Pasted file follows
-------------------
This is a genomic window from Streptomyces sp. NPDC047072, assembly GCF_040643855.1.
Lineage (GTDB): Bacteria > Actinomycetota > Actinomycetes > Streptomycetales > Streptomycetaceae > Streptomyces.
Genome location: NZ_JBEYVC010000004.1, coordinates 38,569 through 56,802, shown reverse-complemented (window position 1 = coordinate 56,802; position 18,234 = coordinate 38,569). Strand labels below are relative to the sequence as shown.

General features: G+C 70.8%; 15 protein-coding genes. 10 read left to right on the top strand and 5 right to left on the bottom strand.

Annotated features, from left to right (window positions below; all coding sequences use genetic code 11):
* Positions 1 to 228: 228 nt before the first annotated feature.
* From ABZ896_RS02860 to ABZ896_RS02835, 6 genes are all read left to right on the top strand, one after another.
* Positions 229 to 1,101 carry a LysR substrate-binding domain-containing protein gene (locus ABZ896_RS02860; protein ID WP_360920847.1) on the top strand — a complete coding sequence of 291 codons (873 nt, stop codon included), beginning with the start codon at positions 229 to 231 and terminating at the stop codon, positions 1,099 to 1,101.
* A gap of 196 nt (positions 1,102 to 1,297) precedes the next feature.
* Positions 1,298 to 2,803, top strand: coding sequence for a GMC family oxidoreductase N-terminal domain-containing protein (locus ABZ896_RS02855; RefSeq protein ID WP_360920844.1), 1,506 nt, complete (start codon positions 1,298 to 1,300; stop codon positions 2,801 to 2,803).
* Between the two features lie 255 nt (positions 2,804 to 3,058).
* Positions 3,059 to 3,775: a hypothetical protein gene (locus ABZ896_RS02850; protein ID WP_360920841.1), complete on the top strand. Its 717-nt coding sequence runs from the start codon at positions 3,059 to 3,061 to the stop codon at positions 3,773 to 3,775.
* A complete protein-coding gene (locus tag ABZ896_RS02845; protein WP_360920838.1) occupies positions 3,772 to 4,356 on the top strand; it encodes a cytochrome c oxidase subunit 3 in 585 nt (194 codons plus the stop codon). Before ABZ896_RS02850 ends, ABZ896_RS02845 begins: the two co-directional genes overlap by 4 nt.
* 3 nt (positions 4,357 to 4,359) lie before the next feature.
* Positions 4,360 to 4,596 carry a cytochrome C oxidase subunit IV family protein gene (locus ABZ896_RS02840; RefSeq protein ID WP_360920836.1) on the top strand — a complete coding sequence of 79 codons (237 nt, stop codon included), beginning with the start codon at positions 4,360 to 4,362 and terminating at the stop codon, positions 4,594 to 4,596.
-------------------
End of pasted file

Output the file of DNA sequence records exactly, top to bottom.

This is a genomic window from Streptomyces sp. NPDC047072, assembly GCF_040643855.1.
Lineage (GTDB): Bacteria > Actinomycetota > Actinomycetes > Streptomycetales > Streptomycetaceae > Streptomyces.
Genome location: NZ_JBEYVC010000004.1, coordinates 38,569 through 56,802, shown reverse-complemented (window position 1 = coordinate 56,802; position 18,234 = coordinate 38,569). Strand labels below are relative to the sequence as shown.

General features: G+C 70.8%; 15 protein-coding genes. 10 read left to right on the top strand and 5 right to left on the bottom strand.

Annotated features, from left to right (window positions below; all coding sequences use genetic code 11):
* Positions 1 to 228: 228 nt before the first annotated feature.
* From ABZ896_RS02860 to ABZ896_RS02835, 6 genes are all read left to right on the top strand, one after another.
* Positions 229 to 1,101 carry a LysR substrate-binding domain-containing protein gene (locus ABZ896_RS02860; protein ID WP_360920847.1) on the top strand — a complete coding sequence of 291 codons (873 nt, stop codon included), beginning with the start codon at positions 229 to 231 and terminating at the stop codon, positions 1,099 to 1,101.
* A gap of 196 nt (positions 1,102 to 1,297) precedes the next feature.
* Positions 1,298 to 2,803, top strand: coding sequence for a GMC family oxidoreductase N-terminal domain-containing protein (locus ABZ896_RS02855; RefSeq protein ID WP_360920844.1), 1,506 nt, complete (start codon positions 1,298 to 1,300; stop codon positions 2,801 to 2,803).
* Between the two features lie 255 nt (positions 2,804 to 3,058).
* Positions 3,059 to 3,775: a hypothetical protein gene (locus ABZ896_RS02850; protein ID WP_360920841.1), complete on the top strand. Its 717-nt coding sequence runs from the start codon at positions 3,059 to 3,061 to the stop codon at positions 3,773 to 3,775.
* A complete protein-coding gene (locus tag ABZ896_RS02845; protein WP_360920838.1) occupies positions 3,772 to 4,356 on the top strand; it encodes a cytochrome c oxidase subunit 3 in 585 nt (194 codons plus the stop codon). Before ABZ896_RS02850 ends, ABZ896_RS02845 begins: the two co-directional genes overlap by 4 nt.
* 3 nt (positions 4,357 to 4,359) lie before the next feature.
* Positions 4,360 to 4,596 carry a cytochrome C oxidase subunit IV family protein gene (locus ABZ896_RS02840; RefSeq protein ID WP_360920836.1) on the top strand — a complete coding sequence of 79 codons (237 nt, stop codon included), beginning with the start codon at positions 4,360 to 4,362 and terminating at the stop codon, positions 4,594 to 4,596.